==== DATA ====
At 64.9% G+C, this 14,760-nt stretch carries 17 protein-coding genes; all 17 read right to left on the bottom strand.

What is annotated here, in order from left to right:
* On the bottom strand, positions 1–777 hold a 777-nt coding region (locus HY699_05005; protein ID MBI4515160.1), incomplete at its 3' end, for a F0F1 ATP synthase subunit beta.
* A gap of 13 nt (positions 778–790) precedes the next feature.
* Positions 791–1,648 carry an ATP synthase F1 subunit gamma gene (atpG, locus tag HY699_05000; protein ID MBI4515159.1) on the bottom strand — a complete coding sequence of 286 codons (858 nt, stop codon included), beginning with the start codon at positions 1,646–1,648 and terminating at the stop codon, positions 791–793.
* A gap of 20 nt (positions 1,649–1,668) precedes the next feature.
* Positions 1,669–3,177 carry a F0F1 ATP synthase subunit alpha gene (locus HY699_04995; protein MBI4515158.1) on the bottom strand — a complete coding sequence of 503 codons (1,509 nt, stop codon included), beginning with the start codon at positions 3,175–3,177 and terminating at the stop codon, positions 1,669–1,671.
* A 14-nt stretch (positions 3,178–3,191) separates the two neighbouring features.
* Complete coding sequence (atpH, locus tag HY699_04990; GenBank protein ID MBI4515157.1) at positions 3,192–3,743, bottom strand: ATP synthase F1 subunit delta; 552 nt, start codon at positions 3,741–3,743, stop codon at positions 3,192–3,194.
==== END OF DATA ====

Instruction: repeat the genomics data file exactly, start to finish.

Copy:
At 64.9% G+C, this 14,760-nt stretch carries 17 protein-coding genes; all 17 read right to left on the bottom strand.

What is annotated here, in order from left to right:
* On the bottom strand, positions 1–777 hold a 777-nt coding region (locus HY699_05005; protein ID MBI4515160.1), incomplete at its 3' end, for a F0F1 ATP synthase subunit beta.
* A gap of 13 nt (positions 778–790) precedes the next feature.
* Positions 791–1,648 carry an ATP synthase F1 subunit gamma gene (atpG, locus tag HY699_05000; protein ID MBI4515159.1) on the bottom strand — a complete coding sequence of 286 codons (858 nt, stop codon included), beginning with the start codon at positions 1,646–1,648 and terminating at the stop codon, positions 791–793.
* A gap of 20 nt (positions 1,649–1,668) precedes the next feature.
* Positions 1,669–3,177 carry a F0F1 ATP synthase subunit alpha gene (locus HY699_04995; protein MBI4515158.1) on the bottom strand — a complete coding sequence of 503 codons (1,509 nt, stop codon included), beginning with the start codon at positions 3,175–3,177 and terminating at the stop codon, positions 1,669–1,671.
* A 14-nt stretch (positions 3,178–3,191) separates the two neighbouring features.
* Complete coding sequence (atpH, locus tag HY699_04990; GenBank protein ID MBI4515157.1) at positions 3,192–3,743, bottom strand: ATP synthase F1 subunit delta; 552 nt, start codon at positions 3,741–3,743, stop codon at positions 3,192–3,194.